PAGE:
Nuevo Laredo is served by the Quetzalcóatl International Airport with daily flights to Mexico City. The neighboring Laredo International Airport in Laredo, Texas has daily flights to Houston (George Bush Intercontinental Airport) and to Dallas-Fort Worth International Airport and Tri-weekly flights to Las Vegas, Nevada and bi-weekly seasonal (May–August) flights to Orlando, Florida.

Mass transit

Transporte Urbano de Nuevo Laredo (TUNL) is the mass transit system that operates in Nuevo Laredo with fixed routes with millions of passengers per year. TUNL works with a fleet of fixed-route buses. TUNL hub is located in downtown Nuevo Laredo.

International bridges

Major highways

Major highways in Nuevo Laredo and their starting and ending points:

Nearby cities

CityPopulationDistance (km)
Laredo, Texas 236,0910 mi (0 km)
Monclova, Coahuila 294,191124 mi (199 km)
Monterrey, Nuevo León 3,664,334125 mi (201 km)
Reynosa, Tamaulipas526,888130 mi (209 km)
Corpus Christi, Texas 409,741131 mi (211 km)
San Antonio, Texas 1,942,217154 mi (248 km)
Heroica Matamoros, Tamaulipas462,157167 mi (268 km)
Saltillo, Coahuila 648,929181 mi (291 km)

People and culture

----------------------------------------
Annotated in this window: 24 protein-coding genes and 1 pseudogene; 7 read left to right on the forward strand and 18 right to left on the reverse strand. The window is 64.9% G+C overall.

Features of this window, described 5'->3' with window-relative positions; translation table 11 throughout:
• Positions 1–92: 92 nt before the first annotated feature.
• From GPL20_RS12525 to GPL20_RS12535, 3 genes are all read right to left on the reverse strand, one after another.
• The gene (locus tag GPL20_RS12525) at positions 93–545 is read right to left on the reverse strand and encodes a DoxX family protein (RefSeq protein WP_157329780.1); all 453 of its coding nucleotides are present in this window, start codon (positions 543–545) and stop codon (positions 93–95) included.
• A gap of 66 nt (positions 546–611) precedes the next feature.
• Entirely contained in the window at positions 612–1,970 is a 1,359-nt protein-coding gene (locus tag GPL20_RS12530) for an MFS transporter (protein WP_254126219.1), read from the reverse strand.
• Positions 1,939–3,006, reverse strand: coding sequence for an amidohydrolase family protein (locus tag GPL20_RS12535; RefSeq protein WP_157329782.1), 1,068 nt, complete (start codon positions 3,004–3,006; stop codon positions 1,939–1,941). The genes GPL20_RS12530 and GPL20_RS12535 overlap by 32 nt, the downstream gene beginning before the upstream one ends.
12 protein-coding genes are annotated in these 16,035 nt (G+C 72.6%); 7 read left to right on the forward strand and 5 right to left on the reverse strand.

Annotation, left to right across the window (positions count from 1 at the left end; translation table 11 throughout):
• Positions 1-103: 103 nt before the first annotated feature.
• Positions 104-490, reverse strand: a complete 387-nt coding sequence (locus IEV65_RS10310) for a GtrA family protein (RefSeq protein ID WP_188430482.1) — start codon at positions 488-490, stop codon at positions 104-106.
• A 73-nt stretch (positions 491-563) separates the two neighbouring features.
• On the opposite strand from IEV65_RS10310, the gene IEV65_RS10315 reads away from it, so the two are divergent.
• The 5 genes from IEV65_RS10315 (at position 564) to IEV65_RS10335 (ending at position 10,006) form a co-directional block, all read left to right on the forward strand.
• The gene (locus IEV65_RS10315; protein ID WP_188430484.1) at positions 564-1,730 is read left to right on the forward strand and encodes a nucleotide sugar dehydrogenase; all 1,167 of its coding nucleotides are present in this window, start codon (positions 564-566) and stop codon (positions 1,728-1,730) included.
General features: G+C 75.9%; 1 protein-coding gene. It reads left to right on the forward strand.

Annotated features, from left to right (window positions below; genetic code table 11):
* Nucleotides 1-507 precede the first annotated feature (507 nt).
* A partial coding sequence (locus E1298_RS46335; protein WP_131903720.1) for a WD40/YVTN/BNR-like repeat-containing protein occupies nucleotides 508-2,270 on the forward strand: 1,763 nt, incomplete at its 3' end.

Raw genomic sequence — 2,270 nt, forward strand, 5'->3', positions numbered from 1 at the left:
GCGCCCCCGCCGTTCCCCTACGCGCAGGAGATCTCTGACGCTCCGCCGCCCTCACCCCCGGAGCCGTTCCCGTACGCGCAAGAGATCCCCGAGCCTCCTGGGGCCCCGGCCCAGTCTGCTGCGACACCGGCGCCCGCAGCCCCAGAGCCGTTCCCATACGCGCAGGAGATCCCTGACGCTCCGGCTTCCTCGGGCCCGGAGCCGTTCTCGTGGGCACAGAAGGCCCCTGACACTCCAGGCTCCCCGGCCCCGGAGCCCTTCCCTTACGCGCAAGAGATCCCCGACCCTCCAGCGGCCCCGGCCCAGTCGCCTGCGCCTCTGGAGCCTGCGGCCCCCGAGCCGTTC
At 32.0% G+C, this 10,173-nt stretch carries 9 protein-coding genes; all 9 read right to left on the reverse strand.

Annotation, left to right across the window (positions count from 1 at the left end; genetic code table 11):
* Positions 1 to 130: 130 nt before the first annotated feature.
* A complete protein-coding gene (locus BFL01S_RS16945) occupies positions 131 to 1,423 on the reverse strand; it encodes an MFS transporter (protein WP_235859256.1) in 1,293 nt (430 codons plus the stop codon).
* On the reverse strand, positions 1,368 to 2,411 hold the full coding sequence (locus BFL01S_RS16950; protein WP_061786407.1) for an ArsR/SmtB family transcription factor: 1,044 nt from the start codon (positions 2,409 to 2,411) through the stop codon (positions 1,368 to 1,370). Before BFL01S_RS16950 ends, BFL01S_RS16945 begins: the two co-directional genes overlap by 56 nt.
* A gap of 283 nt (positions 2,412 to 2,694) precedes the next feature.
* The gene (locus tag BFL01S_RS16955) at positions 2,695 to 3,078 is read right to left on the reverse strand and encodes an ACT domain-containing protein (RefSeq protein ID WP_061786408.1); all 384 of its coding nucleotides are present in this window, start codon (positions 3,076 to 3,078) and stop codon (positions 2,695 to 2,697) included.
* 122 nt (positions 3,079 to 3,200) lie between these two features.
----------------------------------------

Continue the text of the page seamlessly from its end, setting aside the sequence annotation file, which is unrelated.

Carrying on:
Parks and zoos

Parque Viveros (en:Viveros Park) is a 124-acre (0.50 km2) forest park that overlooks the Rio Grande on the eastern side of Nuevo Laredo. The park features a zoo, two large swimming pools, walking trails, picnic areas with barbecue pits and playgrounds. [9]

Theaters

Nuevo Laredo has three main theaters the "Centro Cultural", "Teatro de la Ciudad", and "Casa de Cultura". The Centro Cultural (en:Cultural Center), is Nuevo Laredo's main theater with a sitting capacity of 1,200 guests. The theater has presented high level shows high level, plays, concerts and dance recitals. The theater has a museum, library, and a cafeteria. [10] The Teatro de la Ciudad (en:City Theater) is a theater which presents plays, dance recitals, concerts and musical shows and special events. [10] The Casa de Cultura (en:House of Culture) houses music, painting, dance and literature workshops and also presents major artistic and cultural events such as art exhibitions, concerts, film samples, dance recitals and plays, among others. [10]